Filkins (2016) established that application of an individual’s identity details by the criminals to commit crime landed the individual into legal authorities. In their research ‘Privacy and Security in the Era of Digital Health’, the researchers involved 70 individuals whose identities were tampered with in their lives. Half of the number, 35 individuals, testified that they had been charged minimally by the authorities despite producing enough evidence about their identities. 15 stated that they had evaded imprisonment by narrow edge, because of delayed evidence. 5 had just been released from prison after serving terms of between 2-5 years. However, the remaining individuals preferred not to say anything. It reiterated that, the police or any other authorities for having committed the crime often mistakenly arrest these people. Therefore, without further evidence to prove that they are not criminals, these innocent individuals face the wrath of the law without their knowledge. This is because of the non- procedural measures that most of the crime investigators follow. More intense punishments like facing imprisonment can be effected to the innocent people, who need to be helped on their own, leaving the criminals to walk away freely.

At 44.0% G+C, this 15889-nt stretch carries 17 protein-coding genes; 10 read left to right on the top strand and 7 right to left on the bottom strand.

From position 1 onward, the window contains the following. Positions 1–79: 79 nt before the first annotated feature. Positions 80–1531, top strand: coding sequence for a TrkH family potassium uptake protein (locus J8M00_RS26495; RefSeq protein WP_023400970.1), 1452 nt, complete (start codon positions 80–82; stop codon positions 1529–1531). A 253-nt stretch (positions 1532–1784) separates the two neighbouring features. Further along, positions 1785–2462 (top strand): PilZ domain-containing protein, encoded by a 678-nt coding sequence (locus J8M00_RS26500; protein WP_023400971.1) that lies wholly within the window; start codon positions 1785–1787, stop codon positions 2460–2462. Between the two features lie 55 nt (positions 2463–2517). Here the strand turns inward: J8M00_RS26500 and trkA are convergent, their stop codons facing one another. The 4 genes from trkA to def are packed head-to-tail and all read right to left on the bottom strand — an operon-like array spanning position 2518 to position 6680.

However, Halbert (2016) argued that the fraud of credit card and thefts of identity are two different things that at no time or place should individuals put them together. In his study called Intellectual property theft and national security, he asserted that, a credit card is something that a criminal or any other person could just access but does completely nothing with it. This is just a mere issue that can be solved and even terminated through contact with respective authorities. Theft of identity, on the other side, comes in when the person or criminal uses the information to fake identity so as to gain valuables like loans, purchasing vehicles, houses and many others. He finalised his study by stating that, governments should not cover the issue of identity theft with larger figures, figuring out not so many people are affected by this issue as most nations claim.